Trump EPA’s “Dirty Power Plan” Is an Obstacle for Clean Energy Transition in the Midwest

The Trump Environmental Protection Agency today proposed a rule giving polluters free rein by gutting the Clean Power Plan, the landmark climate initiative that set the first limits on dangerous carbon pollution from power plants. The proposal props up failing coal-fired power plants by setting weak pollution limits based on minimal “tune-ups” and then authorizes states to weaken the standards even further—or even eliminate them altogether.

The following is a statement from Samantha Williams, Midwest director of the Climate and Clean Energy Program at the Natural Resources Defense Council:

“By the Trump Administration’s own admission, the ‘Affordable Clean Energy Rule’ will increase air pollution and premature deaths. It is not affordable. It is not clean. It is not what the nation needs. Instead, this ‘Dirty Power Plan’ will harm public health, and cost jobs and business certainty in the Midwest, undercutting the clean energy sector that is one of the fastest growing job creators in the region. As Midwestern states have moved to clean energy, the region has become home to over 700,000 clean energy jobs which are now clearly in the crosshairs of this dangerous Trump policy.

“Trump’s move today to take the nation backward makes clear the increasing importance of state and local work to combat climate change and protect public health. Now more than ever, we need Governors and Mayors to redouble their efforts to pick up the slack. We are hopeful that the Midwest will continue pushing the envelope and accelerating the shift to a clean energy economy.”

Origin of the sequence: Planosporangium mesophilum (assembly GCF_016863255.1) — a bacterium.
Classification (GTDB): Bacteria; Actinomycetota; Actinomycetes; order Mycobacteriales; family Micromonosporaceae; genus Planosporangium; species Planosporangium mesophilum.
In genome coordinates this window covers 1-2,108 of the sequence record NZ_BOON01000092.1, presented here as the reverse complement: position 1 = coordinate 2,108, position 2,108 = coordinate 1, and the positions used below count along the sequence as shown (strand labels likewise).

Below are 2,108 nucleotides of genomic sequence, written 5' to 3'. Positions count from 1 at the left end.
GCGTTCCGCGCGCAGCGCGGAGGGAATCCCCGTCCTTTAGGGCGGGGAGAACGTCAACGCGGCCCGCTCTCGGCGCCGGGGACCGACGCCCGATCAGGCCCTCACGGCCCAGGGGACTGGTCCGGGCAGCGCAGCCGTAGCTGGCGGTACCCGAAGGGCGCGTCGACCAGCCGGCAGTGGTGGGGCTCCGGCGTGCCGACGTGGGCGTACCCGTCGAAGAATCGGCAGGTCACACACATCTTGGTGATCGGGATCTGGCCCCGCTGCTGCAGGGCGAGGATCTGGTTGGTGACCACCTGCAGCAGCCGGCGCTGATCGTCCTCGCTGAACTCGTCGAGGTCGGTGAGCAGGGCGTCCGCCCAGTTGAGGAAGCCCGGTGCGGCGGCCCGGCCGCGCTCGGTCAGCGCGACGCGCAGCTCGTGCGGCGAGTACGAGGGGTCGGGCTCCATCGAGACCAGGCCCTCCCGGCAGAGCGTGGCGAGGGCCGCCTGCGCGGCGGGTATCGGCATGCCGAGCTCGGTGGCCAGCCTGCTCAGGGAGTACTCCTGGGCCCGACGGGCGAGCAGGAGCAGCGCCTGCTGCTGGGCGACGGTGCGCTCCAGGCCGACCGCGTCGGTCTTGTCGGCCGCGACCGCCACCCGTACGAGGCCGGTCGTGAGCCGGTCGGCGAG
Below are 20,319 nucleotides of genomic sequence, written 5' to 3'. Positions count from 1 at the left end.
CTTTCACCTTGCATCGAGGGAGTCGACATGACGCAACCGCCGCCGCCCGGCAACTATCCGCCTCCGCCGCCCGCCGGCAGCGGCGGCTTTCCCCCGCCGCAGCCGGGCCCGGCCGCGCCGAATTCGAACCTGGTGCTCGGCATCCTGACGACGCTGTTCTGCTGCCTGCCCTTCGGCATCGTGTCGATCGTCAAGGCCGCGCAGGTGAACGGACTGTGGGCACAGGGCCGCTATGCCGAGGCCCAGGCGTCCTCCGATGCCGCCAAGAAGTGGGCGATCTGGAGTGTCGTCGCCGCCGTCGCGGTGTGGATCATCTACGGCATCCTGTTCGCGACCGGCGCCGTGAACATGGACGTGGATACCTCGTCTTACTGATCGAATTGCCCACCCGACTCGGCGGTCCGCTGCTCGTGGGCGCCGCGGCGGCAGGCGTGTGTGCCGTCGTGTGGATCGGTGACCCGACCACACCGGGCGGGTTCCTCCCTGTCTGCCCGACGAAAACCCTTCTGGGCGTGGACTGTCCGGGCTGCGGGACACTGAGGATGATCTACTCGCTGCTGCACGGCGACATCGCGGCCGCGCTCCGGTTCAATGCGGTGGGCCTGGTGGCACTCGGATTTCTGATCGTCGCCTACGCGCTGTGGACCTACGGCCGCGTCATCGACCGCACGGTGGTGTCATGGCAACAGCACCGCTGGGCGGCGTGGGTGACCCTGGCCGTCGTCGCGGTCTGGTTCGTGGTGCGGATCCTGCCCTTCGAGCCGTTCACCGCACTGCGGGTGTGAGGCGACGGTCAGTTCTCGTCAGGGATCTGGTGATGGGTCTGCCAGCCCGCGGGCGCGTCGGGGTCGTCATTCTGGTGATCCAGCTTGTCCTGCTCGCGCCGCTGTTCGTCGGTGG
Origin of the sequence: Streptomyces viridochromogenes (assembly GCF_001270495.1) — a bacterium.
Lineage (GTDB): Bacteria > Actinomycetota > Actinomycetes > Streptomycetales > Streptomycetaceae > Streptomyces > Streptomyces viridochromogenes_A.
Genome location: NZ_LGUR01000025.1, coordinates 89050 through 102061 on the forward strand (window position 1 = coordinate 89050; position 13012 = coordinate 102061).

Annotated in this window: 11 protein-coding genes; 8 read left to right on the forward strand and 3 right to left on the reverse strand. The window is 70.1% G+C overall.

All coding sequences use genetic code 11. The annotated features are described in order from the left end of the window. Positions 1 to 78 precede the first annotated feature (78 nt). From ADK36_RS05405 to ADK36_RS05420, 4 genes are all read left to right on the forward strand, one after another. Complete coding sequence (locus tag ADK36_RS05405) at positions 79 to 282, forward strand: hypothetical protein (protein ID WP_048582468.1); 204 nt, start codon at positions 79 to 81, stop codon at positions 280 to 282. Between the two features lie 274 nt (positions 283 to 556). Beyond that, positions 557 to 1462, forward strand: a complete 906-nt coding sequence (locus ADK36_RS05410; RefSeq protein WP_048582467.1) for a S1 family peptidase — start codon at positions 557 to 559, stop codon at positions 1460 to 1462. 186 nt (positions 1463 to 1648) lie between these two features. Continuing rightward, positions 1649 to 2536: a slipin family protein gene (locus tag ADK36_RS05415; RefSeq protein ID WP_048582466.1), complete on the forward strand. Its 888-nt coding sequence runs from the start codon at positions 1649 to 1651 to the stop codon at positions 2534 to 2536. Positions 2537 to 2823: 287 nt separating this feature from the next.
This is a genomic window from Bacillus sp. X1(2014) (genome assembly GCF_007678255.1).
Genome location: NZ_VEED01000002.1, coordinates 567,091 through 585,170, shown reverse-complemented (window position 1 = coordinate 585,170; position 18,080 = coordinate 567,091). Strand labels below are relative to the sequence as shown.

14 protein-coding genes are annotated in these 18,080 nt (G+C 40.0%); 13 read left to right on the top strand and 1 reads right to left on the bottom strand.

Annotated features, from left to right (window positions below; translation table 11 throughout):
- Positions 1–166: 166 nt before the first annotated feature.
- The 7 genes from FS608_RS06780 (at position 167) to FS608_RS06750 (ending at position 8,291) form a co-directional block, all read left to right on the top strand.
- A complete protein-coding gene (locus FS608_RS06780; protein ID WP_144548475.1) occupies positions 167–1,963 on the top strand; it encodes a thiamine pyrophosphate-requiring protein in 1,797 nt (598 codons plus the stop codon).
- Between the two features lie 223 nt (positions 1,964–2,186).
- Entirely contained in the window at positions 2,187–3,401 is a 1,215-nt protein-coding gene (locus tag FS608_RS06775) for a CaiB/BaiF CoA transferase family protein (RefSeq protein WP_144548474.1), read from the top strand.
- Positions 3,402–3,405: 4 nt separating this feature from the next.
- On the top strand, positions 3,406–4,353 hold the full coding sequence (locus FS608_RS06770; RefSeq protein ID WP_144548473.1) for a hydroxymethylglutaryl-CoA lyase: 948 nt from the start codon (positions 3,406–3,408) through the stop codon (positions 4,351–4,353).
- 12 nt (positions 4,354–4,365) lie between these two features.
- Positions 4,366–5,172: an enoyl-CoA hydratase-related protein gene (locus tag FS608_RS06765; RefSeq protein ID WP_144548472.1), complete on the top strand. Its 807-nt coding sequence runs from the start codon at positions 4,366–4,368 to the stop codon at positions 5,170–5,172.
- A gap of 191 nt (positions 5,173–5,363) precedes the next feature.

For more: see this blog by David Doniger, senior strategic director in NRDC’s Climate & Clean Energy program on the proposal’s shortcomings and the history of carbon pollution law:

NRDC President Rhea Suh offered these thoughts on the Trump policy today

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The Natural Resources Defense Council (NRDC) is an international nonprofit environmental organization witha more than 3 million members and online activists. Since 1970, our lawyers, scientists, and other environmental specialists have worked to protect the world's natural resources, public health, and the environment. NRDC has offices in New York City, Washington, D.C., Los Angeles, San Francisco, Chicago, Bozeman, MT, and Beijing. Visit us at and follow us on Twitter @NRDC.​

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